The National Security Council (NSC) is the President's closest group of advisors on issues of national security, which includes both military security and trade policy. The National Security Council is led by the National Security Advisor, which is one of the most sensitive roles within the government. Trump has already experienced one scandal in the NSC when his National Security Advisor Michael Flynn was forced to resign after lying about speaking to Russian agents during the presidential campaign. Flynn later revealed that he had also been working as a foreign agent for the Turkish Government while receiving security briefings. Trump created another NSC scandal by inadvertently appointing Chief Strategist and ex-Breitbart CEO/radio host/movie producer Steven Bannon to the NSC. Bannon is known for being a white supremacist and conspiracy theorist who wants to "destroy the state"--a goal which is directly at odds with the goals of the National Security Council. On April 5th, 2017, Bannon was removed as an official member of the NSC. He stated that his goal had been to "de-operationalize" the NSC and that he had completed that task. He still maintains the highest level of security clearance and may still attend meetings as a non-member. Under President Trump, the National Security Council has already been infiltrated by at least one foreign agent and is regularly attended by advisors who have publicly discussed working against the government's interests.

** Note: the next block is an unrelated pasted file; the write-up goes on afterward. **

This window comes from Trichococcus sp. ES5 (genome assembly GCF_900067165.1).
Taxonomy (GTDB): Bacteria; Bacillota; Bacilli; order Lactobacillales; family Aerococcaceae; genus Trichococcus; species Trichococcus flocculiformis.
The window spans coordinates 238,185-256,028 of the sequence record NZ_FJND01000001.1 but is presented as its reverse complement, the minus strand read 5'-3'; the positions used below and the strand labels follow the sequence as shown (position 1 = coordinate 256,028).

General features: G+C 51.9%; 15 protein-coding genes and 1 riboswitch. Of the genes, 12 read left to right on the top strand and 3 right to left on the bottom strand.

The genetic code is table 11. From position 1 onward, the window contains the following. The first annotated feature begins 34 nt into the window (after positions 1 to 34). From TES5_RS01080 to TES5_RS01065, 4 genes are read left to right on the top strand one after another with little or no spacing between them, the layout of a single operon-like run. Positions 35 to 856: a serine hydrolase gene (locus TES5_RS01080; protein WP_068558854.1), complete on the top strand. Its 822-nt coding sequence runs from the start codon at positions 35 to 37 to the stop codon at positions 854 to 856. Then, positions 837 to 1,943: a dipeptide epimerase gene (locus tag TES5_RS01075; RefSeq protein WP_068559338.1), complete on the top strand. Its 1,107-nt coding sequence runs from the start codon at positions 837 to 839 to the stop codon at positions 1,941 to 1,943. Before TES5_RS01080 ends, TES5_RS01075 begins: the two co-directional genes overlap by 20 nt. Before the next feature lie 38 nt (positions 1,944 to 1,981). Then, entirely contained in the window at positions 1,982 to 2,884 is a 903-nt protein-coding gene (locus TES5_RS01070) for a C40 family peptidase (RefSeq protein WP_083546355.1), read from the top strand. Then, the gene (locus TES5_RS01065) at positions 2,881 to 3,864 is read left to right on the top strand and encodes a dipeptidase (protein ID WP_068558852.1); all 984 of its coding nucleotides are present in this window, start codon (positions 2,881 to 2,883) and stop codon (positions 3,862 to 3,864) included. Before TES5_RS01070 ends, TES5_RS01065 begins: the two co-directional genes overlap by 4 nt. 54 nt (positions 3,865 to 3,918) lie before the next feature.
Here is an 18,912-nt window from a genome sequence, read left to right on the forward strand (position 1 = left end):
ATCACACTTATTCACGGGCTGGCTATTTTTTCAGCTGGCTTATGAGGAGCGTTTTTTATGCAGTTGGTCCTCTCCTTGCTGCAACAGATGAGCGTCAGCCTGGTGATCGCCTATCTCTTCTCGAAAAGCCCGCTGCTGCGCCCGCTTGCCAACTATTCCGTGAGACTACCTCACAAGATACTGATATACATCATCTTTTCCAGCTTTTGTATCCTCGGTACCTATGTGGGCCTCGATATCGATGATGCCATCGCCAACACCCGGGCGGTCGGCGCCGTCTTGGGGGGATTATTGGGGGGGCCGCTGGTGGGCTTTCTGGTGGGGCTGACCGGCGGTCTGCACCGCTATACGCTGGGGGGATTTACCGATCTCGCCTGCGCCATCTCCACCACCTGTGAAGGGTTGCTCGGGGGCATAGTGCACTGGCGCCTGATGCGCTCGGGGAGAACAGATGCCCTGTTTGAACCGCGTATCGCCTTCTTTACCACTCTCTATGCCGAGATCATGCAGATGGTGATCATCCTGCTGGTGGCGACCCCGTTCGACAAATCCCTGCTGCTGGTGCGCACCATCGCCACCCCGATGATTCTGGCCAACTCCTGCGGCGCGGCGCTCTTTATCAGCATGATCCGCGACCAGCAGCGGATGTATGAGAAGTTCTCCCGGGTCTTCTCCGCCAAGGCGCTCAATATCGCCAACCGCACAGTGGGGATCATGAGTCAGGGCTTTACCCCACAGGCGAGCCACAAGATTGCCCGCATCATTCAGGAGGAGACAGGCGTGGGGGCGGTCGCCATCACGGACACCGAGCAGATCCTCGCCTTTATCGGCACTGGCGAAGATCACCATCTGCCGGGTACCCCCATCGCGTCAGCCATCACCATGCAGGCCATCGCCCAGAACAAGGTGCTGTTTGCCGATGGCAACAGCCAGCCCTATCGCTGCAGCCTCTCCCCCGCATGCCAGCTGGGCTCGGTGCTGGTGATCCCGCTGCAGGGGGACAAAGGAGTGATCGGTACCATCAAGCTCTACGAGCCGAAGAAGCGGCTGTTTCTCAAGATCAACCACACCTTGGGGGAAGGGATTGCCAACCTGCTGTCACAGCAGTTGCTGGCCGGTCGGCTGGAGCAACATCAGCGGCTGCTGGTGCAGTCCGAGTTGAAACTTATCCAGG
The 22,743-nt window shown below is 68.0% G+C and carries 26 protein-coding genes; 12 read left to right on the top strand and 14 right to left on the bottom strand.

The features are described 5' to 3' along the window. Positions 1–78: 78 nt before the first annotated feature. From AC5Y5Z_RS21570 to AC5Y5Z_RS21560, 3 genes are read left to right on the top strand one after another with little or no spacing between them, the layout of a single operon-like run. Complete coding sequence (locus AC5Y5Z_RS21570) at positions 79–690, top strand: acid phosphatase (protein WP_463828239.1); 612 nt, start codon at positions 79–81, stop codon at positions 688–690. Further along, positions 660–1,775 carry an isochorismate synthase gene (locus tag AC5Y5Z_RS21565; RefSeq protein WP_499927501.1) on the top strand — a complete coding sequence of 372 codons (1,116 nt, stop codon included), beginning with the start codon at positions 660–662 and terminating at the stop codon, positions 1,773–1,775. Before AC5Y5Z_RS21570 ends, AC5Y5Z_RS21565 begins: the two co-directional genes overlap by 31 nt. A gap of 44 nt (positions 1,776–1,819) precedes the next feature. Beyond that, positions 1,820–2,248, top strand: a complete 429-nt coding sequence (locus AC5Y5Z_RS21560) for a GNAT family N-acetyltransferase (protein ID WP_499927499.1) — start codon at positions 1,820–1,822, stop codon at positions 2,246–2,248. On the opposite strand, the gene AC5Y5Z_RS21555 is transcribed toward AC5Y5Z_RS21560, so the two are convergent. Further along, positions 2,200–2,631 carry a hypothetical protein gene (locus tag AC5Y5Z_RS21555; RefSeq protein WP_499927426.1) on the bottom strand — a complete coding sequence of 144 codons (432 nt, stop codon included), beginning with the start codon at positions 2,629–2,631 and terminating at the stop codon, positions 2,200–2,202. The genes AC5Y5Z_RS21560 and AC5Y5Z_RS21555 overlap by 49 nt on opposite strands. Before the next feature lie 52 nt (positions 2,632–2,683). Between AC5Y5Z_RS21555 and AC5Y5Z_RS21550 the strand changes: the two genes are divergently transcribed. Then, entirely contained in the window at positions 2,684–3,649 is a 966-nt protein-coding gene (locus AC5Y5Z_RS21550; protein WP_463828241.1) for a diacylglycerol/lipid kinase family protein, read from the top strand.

The Trump Administration has suggested changes in the policy and politics of foreign aid.
- The White House's 2018 proposed budget would severely cut scientific and medical research, with a $5.8 billion cut to the National Institutes of Health (NIH) and a 11% cut, or $776 million, to the National Science Foundation. This is despite experts' warnings that the next pandemics could be devastating and it is extremely important to continue to invest in global health to guarantee the US’s national security.
- The budget would also cut $2.2 billion from global health, including $1 billion from PEPFAR (one of the leading organizations fighting HIV worldwide) and $225 million from the Global Fund to Fight AIDS, Tuberculosis and Malaria. Family planning would be the most affected, with a call to eliminate almost all funding, but other agencies and programs would suffer too—for instance, efforts to fight malaria would be cut by 11%.